Making visible the cost of informal caregivers’ time in Latin America: a case study for major cardiovascular, cancer and respiratory diseases in eight countries

Natalia Espinola*, Andrés Pichon-Riviere, Agustín Casarini, Andrea Alcaraz, Ariel Bardach, Caitlin Williams, Federico Rodriguez Cairoli, Federico Augustovski, Alfredo Palacios

*Corresponding author for this work

Research output: Contribution to journalArticlepeer-review


BACKGROUND: Informal care is a key element of health care and well-being for society, yet it is scarcely visible and rarely studied in health economic evaluations. This study aims to estimate the time use and cost associated with informal care for cardiovascular diseases, pneumonia and ten different cancers in eight Latin American countries (Argentina, Brazil, Chile, Colombia, Costa Rica, Ecuador, Mexico and Peru).

METHODS: We carried out an exhaustive literature review on informal caregivers' time use, focusing on the selected diseases. We developed a survey for professional caregivers and conducted expert interviews to validate this data in the local context. We used an indirect estimate through the interpolation of the available data, for those cases in which we do not found reliable information. We used the proxy good method to estimate the monetary value of the use of time of informal care. National household surveys databases were processed to obtain the average wage per hour of a proxy of informal caregiver. Estimates were expressed in 2020 US dollars.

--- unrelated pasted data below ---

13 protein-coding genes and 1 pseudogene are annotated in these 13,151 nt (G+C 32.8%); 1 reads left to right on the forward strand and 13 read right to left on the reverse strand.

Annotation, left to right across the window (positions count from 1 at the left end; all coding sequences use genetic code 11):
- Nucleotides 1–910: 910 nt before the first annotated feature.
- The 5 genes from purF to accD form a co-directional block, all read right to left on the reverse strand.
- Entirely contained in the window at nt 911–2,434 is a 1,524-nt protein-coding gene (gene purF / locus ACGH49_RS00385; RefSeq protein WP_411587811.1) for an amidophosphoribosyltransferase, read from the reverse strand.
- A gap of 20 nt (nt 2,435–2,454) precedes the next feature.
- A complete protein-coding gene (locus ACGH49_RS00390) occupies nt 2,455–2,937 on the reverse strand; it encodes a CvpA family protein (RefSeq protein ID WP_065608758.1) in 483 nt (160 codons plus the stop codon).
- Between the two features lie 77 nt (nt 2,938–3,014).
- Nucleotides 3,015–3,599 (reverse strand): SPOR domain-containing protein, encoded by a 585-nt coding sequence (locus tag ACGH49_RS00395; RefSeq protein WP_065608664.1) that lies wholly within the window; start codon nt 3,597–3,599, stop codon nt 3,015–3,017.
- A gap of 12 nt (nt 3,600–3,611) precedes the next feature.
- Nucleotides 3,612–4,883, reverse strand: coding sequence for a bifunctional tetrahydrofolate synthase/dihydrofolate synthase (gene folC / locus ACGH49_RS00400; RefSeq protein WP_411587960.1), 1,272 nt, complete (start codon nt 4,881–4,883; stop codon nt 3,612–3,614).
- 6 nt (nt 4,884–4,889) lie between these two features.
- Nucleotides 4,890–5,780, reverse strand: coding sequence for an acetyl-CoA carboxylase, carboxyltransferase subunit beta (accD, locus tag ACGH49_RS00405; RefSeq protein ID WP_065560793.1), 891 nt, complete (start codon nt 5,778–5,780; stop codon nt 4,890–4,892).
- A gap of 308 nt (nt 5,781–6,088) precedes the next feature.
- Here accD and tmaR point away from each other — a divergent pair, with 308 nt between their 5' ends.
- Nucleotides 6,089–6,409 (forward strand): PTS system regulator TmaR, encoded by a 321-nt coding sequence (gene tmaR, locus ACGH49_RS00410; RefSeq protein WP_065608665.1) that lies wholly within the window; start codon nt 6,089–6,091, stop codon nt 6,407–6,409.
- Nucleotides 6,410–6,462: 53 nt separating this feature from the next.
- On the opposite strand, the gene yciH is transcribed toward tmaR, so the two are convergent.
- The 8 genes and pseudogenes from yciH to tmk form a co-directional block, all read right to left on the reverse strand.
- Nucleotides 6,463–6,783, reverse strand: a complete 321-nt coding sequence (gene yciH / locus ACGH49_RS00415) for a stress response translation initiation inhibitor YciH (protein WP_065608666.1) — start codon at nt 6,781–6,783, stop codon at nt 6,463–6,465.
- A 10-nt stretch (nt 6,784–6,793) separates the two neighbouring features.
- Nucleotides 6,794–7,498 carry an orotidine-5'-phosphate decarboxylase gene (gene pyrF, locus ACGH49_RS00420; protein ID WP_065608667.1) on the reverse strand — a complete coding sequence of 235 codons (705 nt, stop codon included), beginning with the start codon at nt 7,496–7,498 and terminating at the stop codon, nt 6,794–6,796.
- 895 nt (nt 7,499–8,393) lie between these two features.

RESULTS: The study estimated approximately 1,900 million hours of informal care annually and $ 4,300 million per year in average informal care time cost for these fifteen diseases and eight countries analyzed. Cardiovascular diseases accounted for an informal care burden that ranged from 374 to 555 h per year, while cancers varied from 512 to 1,825 h per year. The informal care time cost share on GDP varied from 0.26% (Mexico) to 1.38% (Brazil), with an average of 0.82% in the studied American countries. Informal care time cost represents between 16 and 44% of the total economic cost (direct medical and informal care cost) associated with health conditions.

CONCLUSIONS: The study shows that there is a significant informal care economic burden -frequently overlooked- in different chronic and acute diseases in Latin American countries; and highlights the relevance of including the economic value of informal care in economic evaluations of healthcare.

Original languageEnglish
Article number28
Number of pages11
JournalBMC Public Health
Issue number1
Publication statusPublished - 5 Jan 2023

Bibliographical note

© 2023. The Author(s).


  • Economic evaluation
  • Indirect costs
  • Informal care
  • Latin American region

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